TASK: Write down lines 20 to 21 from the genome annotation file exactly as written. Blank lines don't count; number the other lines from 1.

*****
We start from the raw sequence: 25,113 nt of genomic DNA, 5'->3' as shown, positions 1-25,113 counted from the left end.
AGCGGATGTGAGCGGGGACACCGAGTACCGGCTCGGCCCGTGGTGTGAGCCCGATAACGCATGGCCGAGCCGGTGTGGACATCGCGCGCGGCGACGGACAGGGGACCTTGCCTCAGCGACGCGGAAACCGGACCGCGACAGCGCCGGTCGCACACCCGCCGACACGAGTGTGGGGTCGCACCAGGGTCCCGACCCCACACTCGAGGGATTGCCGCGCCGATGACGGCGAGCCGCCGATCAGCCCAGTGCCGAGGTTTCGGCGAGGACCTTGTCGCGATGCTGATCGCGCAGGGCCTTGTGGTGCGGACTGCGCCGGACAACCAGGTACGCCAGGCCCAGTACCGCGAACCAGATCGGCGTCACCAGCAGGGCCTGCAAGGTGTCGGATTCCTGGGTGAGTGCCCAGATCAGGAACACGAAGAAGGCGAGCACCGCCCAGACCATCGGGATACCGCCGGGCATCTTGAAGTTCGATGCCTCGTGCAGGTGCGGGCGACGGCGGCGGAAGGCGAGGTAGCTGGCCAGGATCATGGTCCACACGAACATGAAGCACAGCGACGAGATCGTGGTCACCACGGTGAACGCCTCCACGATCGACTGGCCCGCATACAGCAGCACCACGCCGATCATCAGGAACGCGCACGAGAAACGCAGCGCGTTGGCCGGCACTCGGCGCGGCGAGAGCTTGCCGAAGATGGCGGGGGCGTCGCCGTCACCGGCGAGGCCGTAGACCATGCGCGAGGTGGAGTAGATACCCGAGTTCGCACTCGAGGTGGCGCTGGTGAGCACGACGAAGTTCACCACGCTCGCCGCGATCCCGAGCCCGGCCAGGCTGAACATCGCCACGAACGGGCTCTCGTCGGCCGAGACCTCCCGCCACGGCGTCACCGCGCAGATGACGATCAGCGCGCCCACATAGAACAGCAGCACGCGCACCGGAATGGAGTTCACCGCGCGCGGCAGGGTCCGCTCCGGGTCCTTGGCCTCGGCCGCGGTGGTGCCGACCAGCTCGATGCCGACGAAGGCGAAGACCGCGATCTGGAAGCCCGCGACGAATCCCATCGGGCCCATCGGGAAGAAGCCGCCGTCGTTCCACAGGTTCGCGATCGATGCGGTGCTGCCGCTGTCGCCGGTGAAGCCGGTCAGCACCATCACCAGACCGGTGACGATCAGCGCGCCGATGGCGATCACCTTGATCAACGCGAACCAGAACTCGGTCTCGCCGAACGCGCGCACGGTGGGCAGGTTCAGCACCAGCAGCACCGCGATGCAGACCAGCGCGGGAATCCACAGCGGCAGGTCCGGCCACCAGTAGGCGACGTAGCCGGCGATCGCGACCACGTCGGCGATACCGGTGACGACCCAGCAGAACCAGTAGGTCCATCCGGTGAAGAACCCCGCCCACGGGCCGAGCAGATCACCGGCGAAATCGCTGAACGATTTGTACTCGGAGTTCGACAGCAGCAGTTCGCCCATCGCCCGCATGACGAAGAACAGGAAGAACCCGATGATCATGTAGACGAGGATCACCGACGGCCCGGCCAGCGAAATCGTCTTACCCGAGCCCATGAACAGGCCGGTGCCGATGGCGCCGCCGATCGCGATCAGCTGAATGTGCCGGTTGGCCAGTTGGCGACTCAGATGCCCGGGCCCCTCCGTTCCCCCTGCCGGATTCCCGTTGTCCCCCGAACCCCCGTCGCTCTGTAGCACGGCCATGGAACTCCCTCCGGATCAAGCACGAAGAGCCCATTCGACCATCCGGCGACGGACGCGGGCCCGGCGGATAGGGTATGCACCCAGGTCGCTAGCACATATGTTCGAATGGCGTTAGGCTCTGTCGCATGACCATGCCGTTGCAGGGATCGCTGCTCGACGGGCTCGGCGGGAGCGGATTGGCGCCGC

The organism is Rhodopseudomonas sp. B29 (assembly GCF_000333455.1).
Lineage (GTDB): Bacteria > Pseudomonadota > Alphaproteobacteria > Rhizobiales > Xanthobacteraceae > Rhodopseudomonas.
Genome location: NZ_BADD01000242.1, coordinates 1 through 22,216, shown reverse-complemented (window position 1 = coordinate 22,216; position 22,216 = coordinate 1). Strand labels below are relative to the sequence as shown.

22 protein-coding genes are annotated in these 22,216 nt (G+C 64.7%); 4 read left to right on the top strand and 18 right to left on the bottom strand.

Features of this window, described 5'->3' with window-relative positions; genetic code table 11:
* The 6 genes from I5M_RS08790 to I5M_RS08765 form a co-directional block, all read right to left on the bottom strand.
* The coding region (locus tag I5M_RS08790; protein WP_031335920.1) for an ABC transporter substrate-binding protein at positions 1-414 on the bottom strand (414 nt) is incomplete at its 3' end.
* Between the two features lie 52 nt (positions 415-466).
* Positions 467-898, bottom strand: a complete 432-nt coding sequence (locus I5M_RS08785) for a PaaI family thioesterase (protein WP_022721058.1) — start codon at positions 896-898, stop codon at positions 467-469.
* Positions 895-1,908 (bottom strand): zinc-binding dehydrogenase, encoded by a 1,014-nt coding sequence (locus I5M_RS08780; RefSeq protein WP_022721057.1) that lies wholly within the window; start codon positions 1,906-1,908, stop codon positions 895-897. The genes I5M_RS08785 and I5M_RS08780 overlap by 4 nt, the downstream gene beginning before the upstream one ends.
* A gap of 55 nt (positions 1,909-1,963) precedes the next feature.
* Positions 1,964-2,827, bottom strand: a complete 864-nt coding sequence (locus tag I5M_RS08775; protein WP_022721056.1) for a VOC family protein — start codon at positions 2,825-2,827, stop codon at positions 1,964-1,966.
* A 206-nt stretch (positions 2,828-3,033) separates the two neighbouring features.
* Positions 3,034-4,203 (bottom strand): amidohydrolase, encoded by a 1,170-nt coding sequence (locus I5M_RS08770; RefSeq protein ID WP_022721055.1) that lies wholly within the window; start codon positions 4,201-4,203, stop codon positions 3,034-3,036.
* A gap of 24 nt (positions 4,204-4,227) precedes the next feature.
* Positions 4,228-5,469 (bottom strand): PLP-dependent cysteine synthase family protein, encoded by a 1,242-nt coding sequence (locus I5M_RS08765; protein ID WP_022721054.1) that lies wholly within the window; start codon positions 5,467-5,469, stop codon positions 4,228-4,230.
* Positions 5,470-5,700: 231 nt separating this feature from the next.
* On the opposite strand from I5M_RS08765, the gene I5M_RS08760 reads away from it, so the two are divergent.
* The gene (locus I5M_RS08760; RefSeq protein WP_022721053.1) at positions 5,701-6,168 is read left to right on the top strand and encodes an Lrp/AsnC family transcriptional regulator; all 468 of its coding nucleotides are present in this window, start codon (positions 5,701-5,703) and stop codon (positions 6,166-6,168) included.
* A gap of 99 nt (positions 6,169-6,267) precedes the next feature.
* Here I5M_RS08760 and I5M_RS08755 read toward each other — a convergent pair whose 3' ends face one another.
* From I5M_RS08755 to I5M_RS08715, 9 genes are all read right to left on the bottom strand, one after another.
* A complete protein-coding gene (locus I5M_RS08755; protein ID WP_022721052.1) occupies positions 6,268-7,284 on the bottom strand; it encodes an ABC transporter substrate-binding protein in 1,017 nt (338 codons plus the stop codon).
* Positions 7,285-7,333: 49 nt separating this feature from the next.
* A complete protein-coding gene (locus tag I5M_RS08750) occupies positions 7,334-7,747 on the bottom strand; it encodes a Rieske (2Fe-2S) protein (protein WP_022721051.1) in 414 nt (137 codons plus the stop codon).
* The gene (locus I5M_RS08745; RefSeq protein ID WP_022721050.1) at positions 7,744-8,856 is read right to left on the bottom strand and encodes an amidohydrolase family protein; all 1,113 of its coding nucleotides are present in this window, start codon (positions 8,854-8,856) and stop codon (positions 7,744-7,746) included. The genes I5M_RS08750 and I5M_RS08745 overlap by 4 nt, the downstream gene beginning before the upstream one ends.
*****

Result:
* On the opposite strand from I5M_RS08765, the gene I5M_RS08760 reads away from it, so the two are divergent.
* The gene (locus I5M_RS08760; RefSeq protein WP_022721053.1) at positions 5,701-6,168 is read left to right on the top strand and encodes an Lrp/AsnC family transcriptional regulator; all 468 of its coding nucleotides are present in this window, start codon (positions 5,701-5,703) and stop codon (positions 6,166-6,168) included.